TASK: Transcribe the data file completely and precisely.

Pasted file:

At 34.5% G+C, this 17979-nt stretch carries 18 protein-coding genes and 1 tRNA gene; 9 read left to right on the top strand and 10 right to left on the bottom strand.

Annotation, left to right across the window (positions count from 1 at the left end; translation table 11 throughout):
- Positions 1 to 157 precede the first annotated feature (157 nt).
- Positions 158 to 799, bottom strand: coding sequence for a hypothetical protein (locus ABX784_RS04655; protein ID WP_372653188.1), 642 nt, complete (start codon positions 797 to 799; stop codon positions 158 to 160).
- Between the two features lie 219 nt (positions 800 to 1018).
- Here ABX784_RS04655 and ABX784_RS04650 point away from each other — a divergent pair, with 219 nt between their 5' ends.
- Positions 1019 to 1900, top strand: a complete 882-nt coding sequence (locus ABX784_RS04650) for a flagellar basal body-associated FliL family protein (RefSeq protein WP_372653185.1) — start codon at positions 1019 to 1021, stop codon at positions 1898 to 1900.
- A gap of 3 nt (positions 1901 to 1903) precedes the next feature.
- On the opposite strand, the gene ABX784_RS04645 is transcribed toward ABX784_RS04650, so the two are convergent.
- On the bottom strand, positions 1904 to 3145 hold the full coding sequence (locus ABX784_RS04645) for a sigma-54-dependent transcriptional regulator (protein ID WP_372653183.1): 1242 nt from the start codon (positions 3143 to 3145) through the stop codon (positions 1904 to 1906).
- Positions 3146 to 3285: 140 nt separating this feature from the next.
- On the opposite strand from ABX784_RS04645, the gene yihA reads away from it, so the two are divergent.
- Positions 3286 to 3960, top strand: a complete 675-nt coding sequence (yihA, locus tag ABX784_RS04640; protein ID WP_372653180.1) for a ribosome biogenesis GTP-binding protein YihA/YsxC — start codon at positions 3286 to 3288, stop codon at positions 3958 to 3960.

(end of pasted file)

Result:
At 34.5% G+C, this 17979-nt stretch carries 18 protein-coding genes and 1 tRNA gene; 9 read left to right on the top strand and 10 right to left on the bottom strand.

Annotation, left to right across the window (positions count from 1 at the left end; translation table 11 throughout):
- Positions 1 to 157 precede the first annotated feature (157 nt).
- Positions 158 to 799, bottom strand: coding sequence for a hypothetical protein (locus ABX784_RS04655; protein ID WP_372653188.1), 642 nt, complete (start codon positions 797 to 799; stop codon positions 158 to 160).
- Between the two features lie 219 nt (positions 800 to 1018).
- Here ABX784_RS04655 and ABX784_RS04650 point away from each other — a divergent pair, with 219 nt between their 5' ends.
- Positions 1019 to 1900, top strand: a complete 882-nt coding sequence (locus ABX784_RS04650) for a flagellar basal body-associated FliL family protein (RefSeq protein WP_372653185.1) — start codon at positions 1019 to 1021, stop codon at positions 1898 to 1900.
- A gap of 3 nt (positions 1901 to 1903) precedes the next feature.
- On the opposite strand, the gene ABX784_RS04645 is transcribed toward ABX784_RS04650, so the two are convergent.
- On the bottom strand, positions 1904 to 3145 hold the full coding sequence (locus ABX784_RS04645) for a sigma-54-dependent transcriptional regulator (protein ID WP_372653183.1): 1242 nt from the start codon (positions 3143 to 3145) through the stop codon (positions 1904 to 1906).
- Positions 3146 to 3285: 140 nt separating this feature from the next.
- On the opposite strand from ABX784_RS04645, the gene yihA reads away from it, so the two are divergent.
- Positions 3286 to 3960, top strand: a complete 675-nt coding sequence (yihA, locus tag ABX784_RS04640; protein ID WP_372653180.1) for a ribosome biogenesis GTP-binding protein YihA/YsxC — start codon at positions 3286 to 3288, stop codon at positions 3958 to 3960.